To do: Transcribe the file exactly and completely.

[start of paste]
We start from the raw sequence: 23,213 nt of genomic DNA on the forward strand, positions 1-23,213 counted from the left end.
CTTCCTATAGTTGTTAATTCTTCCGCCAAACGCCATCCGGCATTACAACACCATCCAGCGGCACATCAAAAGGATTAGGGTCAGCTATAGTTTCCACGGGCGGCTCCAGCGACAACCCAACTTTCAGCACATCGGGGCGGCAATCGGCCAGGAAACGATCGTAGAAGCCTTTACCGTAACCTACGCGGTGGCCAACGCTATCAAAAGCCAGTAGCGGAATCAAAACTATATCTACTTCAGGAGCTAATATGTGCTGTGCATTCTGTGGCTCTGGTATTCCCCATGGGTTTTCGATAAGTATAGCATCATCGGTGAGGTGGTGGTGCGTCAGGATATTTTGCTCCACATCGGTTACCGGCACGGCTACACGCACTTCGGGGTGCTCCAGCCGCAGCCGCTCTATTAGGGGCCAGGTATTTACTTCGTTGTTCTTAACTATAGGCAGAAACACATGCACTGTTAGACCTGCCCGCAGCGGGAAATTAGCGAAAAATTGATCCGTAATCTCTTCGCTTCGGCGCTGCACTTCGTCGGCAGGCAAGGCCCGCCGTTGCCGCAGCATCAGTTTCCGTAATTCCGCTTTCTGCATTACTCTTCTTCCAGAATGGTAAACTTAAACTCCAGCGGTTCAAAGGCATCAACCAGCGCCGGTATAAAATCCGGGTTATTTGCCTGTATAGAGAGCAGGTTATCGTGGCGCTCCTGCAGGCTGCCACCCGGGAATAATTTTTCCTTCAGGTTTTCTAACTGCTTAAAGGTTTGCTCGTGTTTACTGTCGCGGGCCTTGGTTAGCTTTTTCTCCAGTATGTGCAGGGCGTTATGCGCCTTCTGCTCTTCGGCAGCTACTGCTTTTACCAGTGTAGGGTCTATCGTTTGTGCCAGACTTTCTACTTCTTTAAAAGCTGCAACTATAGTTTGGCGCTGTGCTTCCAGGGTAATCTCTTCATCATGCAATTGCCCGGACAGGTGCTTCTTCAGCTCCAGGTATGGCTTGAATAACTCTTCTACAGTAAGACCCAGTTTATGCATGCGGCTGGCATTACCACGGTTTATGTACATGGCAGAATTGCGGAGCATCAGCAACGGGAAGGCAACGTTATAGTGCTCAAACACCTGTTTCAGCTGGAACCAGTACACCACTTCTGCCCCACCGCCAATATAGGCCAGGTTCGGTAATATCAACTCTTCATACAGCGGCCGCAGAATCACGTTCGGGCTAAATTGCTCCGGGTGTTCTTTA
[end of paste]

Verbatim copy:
We start from the raw sequence: 23,213 nt of genomic DNA on the forward strand, positions 1-23,213 counted from the left end.
CTTCCTATAGTTGTTAATTCTTCCGCCAAACGCCATCCGGCATTACAACACCATCCAGCGGCACATCAAAAGGATTAGGGTCAGCTATAGTTTCCACGGGCGGCTCCAGCGACAACCCAACTTTCAGCACATCGGGGCGGCAATCGGCCAGGAAACGATCGTAGAAGCCTTTACCGTAACCTACGCGGTGGCCAACGCTATCAAAAGCCAGTAGCGGAATCAAAACTATATCTACTTCAGGAGCTAATATGTGCTGTGCATTCTGTGGCTCTGGTATTCCCCATGGGTTTTCGATAAGTATAGCATCATCGGTGAGGTGGTGGTGCGTCAGGATATTTTGCTCCACATCGGTTACCGGCACGGCTACACGCACTTCGGGGTGCTCCAGCCGCAGCCGCTCTATTAGGGGCCAGGTATTTACTTCGTTGTTCTTAACTATAGGCAGAAACACATGCACTGTTAGACCTGCCCGCAGCGGGAAATTAGCGAAAAATTGATCCGTAATCTCTTCGCTTCGGCGCTGCACTTCGTCGGCAGGCAAGGCCCGCCGTTGCCGCAGCATCAGTTTCCGTAATTCCGCTTTCTGCATTACTCTTCTTCCAGAATGGTAAACTTAAACTCCAGCGGTTCAAAGGCATCAACCAGCGCCGGTATAAAATCCGGGTTATTTGCCTGTATAGAGAGCAGGTTATCGTGGCGCTCCTGCAGGCTGCCACCCGGGAATAATTTTTCCTTCAGGTTTTCTAACTGCTTAAAGGTTTGCTCGTGTTTACTGTCGCGGGCCTTGGTTAGCTTTTTCTCCAGTATGTGCAGGGCGTTATGCGCCTTCTGCTCTTCGGCAGCTACTGCTTTTACCAGTGTAGGGTCTATCGTTTGTGCCAGACTTTCTACTTCTTTAAAAGCTGCAACTATAGTTTGGCGCTGTGCTTCCAGGGTAATCTCTTCATCATGCAATTGCCCGGACAGGTGCTTCTTCAGCTCCAGGTATGGCTTGAATAACTCTTCTACAGTAAGACCCAGTTTATGCATGCGGCTGGCATTACCACGGTTTATGTACATGGCAGAATTGCGGAGCATCAGCAACGGGAAGGCAACGTTATAGTGCTCAAACACCTGTTTCAGCTGGAACCAGTACACCACTTCTGCCCCACCGCCAATATAGGCCAGGTTCGGTAATATCAACTCTTCATACAGCGGCCGCAGAATCACGTTCGGGCTAAATTGCTCCGGGTGTTCTTTA